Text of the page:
Beyond Aesthetics Part 2

How do muscles grow?

If you read Part 1 of this series, you understand how important our hypertrophy programs are for better metabolic health, longevity, and quality of life. There are two main components of the hypertrophy equation:

Muscle damage, metabolic stress, or mechanical tension.
Adequate nutrition, sleep, and appropriate rest from and during training.
  1. Stimulus: There are three hypothesized mechanisms of hypertrophy: Muscle damage, metabolic stress, and mechanical tension.
    • If you’ve been in or around the fitness industry for long enough, you’ve likely heard that you must “break muscle down” when you’re working out in order to “build it back up” stronger.  This would be the muscle damage hypothesis, which has been disproven by contemporary research.  With advances in our ability to study hypertrophy, we’ve come to understand that not only is muscle damage not required for growth, it’s often detrimental to it.
    • You may have also heard that the key to growth is getting a pump or “feeling the burn” in a given tissue.  These notions comprise the metabolic stress hypothesis and while this doesn’t seem to be completely unimportant when it comes to hypertrophy, research is clear that it’s also not a requirement.
    • By far the most proven mechanism when it comes to providing a hypertrophic stimulus is mechanical tension.  Renowned researcher Brad Schoenfeld says, “Simply stated, mechanical tension can be defined as the stress applied to a muscle, generally (although not exclusively) from an external resistance. Resistance can be applied to the muscle in various forms including but not limited to free weights, cable pulleys, pneumatics, hydraulics, and body weight.”  When we apply stress to muscle, the body senses the force that is required in order to overcome said stress, and this begins a cascade of events that eventually can lead to muscle hypertrophy so that you are more prepared to deal with the same stress the next time it is applied.  The first step in driving muscle hypertrophy is applying a sufficient but not excessive amount of mechanical tension on a regular basis.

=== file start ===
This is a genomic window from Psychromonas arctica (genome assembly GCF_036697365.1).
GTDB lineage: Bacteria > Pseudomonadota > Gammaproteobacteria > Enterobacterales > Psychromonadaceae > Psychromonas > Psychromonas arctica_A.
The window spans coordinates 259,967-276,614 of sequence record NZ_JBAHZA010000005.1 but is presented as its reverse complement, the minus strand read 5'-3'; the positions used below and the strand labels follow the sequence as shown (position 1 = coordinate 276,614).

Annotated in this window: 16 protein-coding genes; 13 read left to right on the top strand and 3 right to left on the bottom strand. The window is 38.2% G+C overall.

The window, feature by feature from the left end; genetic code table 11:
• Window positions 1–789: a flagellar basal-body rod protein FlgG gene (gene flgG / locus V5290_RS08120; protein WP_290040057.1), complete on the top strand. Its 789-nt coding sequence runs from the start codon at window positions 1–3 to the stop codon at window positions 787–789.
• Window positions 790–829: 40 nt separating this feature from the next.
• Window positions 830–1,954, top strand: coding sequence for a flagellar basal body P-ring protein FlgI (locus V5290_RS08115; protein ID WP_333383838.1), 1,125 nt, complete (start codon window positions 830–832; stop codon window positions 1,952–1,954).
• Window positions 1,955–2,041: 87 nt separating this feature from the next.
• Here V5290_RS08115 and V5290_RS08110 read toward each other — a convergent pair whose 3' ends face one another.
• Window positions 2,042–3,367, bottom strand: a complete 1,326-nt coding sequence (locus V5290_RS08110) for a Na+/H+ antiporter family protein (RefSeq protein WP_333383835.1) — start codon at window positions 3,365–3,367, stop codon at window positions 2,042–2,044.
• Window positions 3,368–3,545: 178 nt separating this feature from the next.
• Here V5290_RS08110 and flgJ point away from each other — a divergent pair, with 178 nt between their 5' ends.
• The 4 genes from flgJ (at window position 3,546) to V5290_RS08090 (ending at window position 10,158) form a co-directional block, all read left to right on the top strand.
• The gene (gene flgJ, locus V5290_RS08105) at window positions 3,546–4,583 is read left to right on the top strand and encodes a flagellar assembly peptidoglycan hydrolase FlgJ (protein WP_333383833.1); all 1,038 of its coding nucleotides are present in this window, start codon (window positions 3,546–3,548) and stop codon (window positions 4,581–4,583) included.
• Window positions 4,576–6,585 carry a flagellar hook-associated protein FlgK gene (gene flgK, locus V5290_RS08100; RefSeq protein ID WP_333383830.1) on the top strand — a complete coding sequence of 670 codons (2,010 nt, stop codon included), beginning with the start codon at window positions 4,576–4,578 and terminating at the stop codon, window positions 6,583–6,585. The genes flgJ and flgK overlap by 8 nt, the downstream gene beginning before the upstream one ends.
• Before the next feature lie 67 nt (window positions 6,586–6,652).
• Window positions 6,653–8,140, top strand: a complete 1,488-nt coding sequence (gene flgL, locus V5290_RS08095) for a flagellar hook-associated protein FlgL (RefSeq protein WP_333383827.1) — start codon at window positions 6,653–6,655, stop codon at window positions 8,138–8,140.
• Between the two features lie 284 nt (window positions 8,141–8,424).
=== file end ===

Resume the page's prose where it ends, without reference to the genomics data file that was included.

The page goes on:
2. Recovery: This is the step that is often forgotten in hypertrophy.  We can provide the body with all of the stimulus to grow that we want, but if we are not providing it enough opportunity to recover, growth will be sub-optimal at best. Optimal muscle hypertrophy requires:
    • Adequate nutritional intake
      • Sufficient caloric intake: In order for us to grow tissue, we cannot be in a significant caloric deficit when we look at calories in vs. calories out.  If your intake is significantly below your caloric output on a regular basis, you need not worry about details such as training volume or protein intake: you won’t grow without enough calories.
      • Sufficient protein intake: Once you’re consistently eating enough calories, the next crucial element to building muscle is ensuring that you’re getting enough protein.  We’ve covered protein intake in previous blogs.
    • Rest: Sleeping a minimum of 7 high quality hours per night seems to be required for consistent hypertrophy.  Sleep is covered in detail in this post.
    • Intra-set Rest Periods: In order to fully recover from our training to maximize adaptation, we also must allow for adequate rest between sets.  Research has shown that when we allow at least 2-3 minutes of rest between sets, we maximize our ability to generate mechanical tension.

Now that we’ve established the benefits of increasing muscle mass and the general requirements to promote growth, we will examine how we get there in Part 3 of this series. 


Beyond Aesthetics Part 2

How do muscles grow? If you read Part 1 of this series, you understand how important our hypertrophy programs are for better metabolic health, longevity,


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